Dr. Eldad Perahia presented at #WLPC Phoenix in 2018 about looking forward to the next major amendment coming to 802.11 – 11ax.
This post is part 1 of that presentation where he shares the issues leading up to 11ax, the goals the 11ax task group are working at accomplishing, and finally a potential timeline for the amendment.
You can watch the full presentation here.
Issues Facing Wi-Fi Networks
Around 2013 while we were wrapping up 802.11ac we started looking forward to what problems we were facing with existing Wi-Fi networks and what we thought we were going to face in future networks.
We were getting reports that networks were still having a preponderance of short data frames and we weren’t capable of aggregating those frames like we did with 11n and 11ac which was causing a lot of efficiency hit.
We were seeing networks with really dense deployment with overlapping BSS’s. This was impacting potential increase in capacity so we wanted to look at features that perhaps would unlock that capability.
And with the whole discussion of 5G we wanted to be more competitive with outdoor cellular. So there was an aspect of the group that wanted to purposefully address outdoor.
Goals of the 802.11ax Task Group
Through 2013 – 2014 the study group came up with a list of goals for what would be the 802.11ax Task Group.
We were going to enhance operation in 2.4 and 5GHz. As we all know, 11ac was only in 5GHz. We haven’t had a major enhancement at 2.4 since 11n so we were going to go back and try to improve 2.4GHz as best as we could. Still the major focus is on 5GHz but we’re not excluding 2.4 this time around.
11n and 11ac focuses on throughput, on the aggregate throughput. You can always trick this. If you have 100 clients you can just not serve 99 of them and only serve one client which will get you really high aggregate throughput, but that doesn’t give you very good average throughput across the BSS or the cell.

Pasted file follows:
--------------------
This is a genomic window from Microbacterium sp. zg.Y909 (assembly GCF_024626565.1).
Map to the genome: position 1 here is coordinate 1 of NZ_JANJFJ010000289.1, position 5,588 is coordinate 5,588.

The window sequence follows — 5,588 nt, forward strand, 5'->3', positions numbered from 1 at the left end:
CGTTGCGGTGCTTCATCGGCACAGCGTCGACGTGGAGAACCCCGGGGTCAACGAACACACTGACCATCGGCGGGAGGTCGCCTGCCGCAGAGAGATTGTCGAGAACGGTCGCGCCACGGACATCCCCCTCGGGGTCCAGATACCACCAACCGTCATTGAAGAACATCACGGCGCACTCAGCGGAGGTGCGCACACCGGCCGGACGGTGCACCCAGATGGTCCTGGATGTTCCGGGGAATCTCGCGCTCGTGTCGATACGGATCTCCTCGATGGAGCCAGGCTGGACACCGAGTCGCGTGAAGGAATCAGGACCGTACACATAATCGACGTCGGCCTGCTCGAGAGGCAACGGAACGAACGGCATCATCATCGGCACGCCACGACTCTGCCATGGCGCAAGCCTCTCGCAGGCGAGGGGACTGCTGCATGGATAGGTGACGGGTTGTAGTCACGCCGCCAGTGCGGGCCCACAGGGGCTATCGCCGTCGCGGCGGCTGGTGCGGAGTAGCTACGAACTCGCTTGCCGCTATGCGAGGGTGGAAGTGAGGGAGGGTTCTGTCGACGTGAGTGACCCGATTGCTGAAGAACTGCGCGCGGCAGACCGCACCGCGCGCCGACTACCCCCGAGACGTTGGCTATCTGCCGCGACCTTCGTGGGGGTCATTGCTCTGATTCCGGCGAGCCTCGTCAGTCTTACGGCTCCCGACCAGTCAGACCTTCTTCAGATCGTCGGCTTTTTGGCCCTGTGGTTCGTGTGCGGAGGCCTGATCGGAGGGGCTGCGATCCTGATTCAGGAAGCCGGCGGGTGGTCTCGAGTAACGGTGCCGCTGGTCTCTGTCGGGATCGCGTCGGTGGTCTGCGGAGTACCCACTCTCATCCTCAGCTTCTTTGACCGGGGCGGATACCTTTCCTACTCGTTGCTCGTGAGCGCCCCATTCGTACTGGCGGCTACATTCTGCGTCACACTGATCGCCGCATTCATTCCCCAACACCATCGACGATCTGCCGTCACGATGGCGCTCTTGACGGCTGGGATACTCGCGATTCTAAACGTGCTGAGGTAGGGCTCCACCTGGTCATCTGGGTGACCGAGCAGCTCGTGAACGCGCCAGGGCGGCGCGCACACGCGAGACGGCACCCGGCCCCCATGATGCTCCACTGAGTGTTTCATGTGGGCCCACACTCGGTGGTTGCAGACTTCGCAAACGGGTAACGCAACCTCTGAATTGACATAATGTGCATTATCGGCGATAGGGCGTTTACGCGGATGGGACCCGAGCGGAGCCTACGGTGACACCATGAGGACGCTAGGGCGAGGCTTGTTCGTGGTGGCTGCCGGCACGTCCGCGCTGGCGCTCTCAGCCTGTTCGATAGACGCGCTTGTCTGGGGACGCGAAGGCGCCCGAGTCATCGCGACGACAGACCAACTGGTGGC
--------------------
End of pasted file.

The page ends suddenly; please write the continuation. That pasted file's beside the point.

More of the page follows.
So we’re going to focus on on average throughput per station. We’re going to try to get 4x. Hopefully we’re going to have enough features in 11ax to do that.
We’re going to look at environments indoor and outdoor this time.
We’re going to have a wide range of scenarios where we’re seeing a lot of dense deployment. Increase in density in a corporate office, outdoor hotspot, apartment buildings where you have dense deployments and nearby residential, and stadiums. We’re seeing a lot of Wi-Fi deployment stadiums and those are really problematic.
As usual, with any major amendment we try to improve the power efficiency at the clients.
Timeline for 802.11ax
Before I actually get into anything too technical most people ask, “When is this is coming out?” so I’m going to start with the slide of when it’s coming out.
I did two things here
- I displayed the official timeline and
- just to see how realistic that is I also displayed 11ac timeline.
We had the task group kickoff in May 2014. For 11ax we did things a little different. Each amendment 11n and 11ac there was a special interest group who got together and started brainstorming. You can see with 11ac it started well after the starter task group, well this time it started beforehand. But it took them a long time to get to draft .1. So that’s just going to give us an idea of the realistic timelines here.
From .1 to recently 1.0 took them quite a long time. Even though the task group appears to be working in line with the time frame of 11ac, it’s actually taking a lot more time.
We’re going to see that because there’s a lot more features in 11ax than there were in 11ac. 11ac essentially did downlink multi-user mimo and did 80, 60MHz channels but nothing theoretically more interesting than that. So 11ax we’re going to see a lot more features of just taking a lot of time to to craft.
We’re predicting May for 2.0 – that’s never going to happen. There were 7,000 comments compared to 11ac which had a couple thousand comments in draft 1.0.
Based on how long it took to take 1.0 to 2.0 for 11ac, hopefully 1.0, maybe to get the comments done, I don’t know maybe in the fall. We were predicting a faster schedule than 11ax to be done by the end of 2018 but we’re looking at 2019.
That said we’ve seen now for 10 years that when the standard finishes has really little relevance to when the products come out. 11n draft product came out of 2.0 11ac came out of 3.0 so Wi-Fi Alliance is already starting the process of developing a certification plan. Hopefully 2.0 and 3.0 will come out somewhere the first half of 2018 the spec and then we are targeting that we can be certifying in 2018 but probably early 2019.
We look at the Wi-Fi Alliance certification plan, 11ac took about 36 months, so the same time would put us at the first half of 2019 to have a certification plan.
I’m a little concerned this may slip as well because the number of features are much much larger and so the amount of tests that need to be developed is going to push it to be much longer than a certification development time for 11ac but hopefully somewhere in the first half of 2019.
Note – these transcripts have been edited for clarity.